Chad Owens celebrated after catching one of his three second-quarter touchdown passes last night. Owens finished the game with five touchdowns.

One for the show

The Warriors move one win away
from earning a spot in the Hawaii Bowl
on Christmas Eve

The BCS conferences vs. access for mid-majors debate will rage nationwide through the New Year. But there was little argument when it was all over last night at Aloha Stadium.

Stars of the game

Chad Owens, Hawaii
He caught nine passes for 155 yards and four TDs, and returned a punt 76 yards for a touchdown.

Brett Basanez, Northwestern
The QB went 19-for-41 for 319 yards, one TD and one interception, and rushed for 60 yards and one TD.

Key matchup

Northwestern running back Noah Herron vs. Hawaii linebackers
Herron carried the ball 27 times for 90 yards -- and no touchdowns. That was a major victory for the Hawaii defense, which came into the game last in Division I-A at stopping the run. UH middle linebacker Watson Ho'ohuli was in on a team-high 11 tackles. He made the two biggest stops of Herron -- a third-and-1 play that set up Chad Owens' 76-yard punt return for a score, and the tackle for a loss on fourth-and-goal at the UH 1 with 9:40 left in the game.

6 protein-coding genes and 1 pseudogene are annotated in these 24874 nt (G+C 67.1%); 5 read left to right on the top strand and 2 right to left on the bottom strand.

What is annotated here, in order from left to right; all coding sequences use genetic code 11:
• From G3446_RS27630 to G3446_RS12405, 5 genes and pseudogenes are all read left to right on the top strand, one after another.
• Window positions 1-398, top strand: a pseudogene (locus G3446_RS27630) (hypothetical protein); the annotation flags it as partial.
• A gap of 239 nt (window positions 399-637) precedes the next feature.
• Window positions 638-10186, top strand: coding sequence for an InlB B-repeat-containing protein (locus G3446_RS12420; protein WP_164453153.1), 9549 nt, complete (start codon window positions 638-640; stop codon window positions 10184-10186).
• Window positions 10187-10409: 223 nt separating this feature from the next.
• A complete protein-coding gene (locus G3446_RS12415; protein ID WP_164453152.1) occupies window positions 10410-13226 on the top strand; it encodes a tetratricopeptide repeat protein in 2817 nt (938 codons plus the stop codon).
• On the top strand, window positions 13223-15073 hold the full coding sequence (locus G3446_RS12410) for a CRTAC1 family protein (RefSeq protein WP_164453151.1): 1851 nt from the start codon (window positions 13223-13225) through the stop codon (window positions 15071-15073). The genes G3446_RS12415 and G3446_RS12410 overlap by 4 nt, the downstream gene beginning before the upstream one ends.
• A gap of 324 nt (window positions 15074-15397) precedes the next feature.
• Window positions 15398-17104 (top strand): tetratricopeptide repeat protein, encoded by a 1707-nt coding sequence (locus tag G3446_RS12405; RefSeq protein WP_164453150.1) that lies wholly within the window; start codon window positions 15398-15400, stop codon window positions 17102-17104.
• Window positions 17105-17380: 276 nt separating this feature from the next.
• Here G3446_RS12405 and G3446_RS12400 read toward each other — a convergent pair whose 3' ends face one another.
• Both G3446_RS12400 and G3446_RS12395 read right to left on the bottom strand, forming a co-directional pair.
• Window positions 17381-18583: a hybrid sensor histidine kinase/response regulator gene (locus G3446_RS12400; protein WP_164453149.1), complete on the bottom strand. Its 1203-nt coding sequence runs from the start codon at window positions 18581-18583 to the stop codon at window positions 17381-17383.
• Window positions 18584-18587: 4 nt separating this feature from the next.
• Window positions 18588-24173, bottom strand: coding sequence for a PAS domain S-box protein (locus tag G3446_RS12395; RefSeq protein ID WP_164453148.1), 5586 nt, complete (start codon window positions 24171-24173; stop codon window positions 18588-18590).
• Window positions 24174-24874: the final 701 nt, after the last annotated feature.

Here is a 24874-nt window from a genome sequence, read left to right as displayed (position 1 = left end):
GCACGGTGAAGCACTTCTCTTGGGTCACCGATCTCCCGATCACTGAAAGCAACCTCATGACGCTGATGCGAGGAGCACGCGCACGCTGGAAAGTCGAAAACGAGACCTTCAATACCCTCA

Say what?

"I caught the ball. It's up to the officials. It's not the NFL, where you can throw the red flag. I caught it."

Leonard Peters,
UH safety

Maybe the team from the Big Ten did belong on the field with the squad from the Western Athletic Conference, after all.

Underdog Hawaii outlasted Northwestern 49-41 as a crowd announced at 30,056 watched a middling team from the finesse-image WAC beat a middling team from the league that symbolizes power football. It was a huge game for both teams, with the Warriors (6-5) proving on the field they are the group who deserves to play late in December -- and might get the chance.

Northwestern coach Randy Walker was asked how the Warriors might fare in his league with a steady diet of Wolverines and Buckeyes.

"I don't know how they would do in the Big Ten," Walker said. "It's 38 degrees in Chicago. I'd like to play them there right now. It's a whole different style of football."

But on this night, between these teams, not a different level.

Chad Owens, a small, former walk-on, scored a school-record-tying five touchdowns against the team from Northwestern (6-6), an elite private university that earlier knocked off ranked teams Ohio State and Purdue while Hawaii was being pummeled by Boise State and Fresno State.

"That's one of those games where if you're on the road it's 70-0 again, but at home we're able to rally up," Hawaii coach June Jones said, referring particularly to the first quarter when NU led 13-0.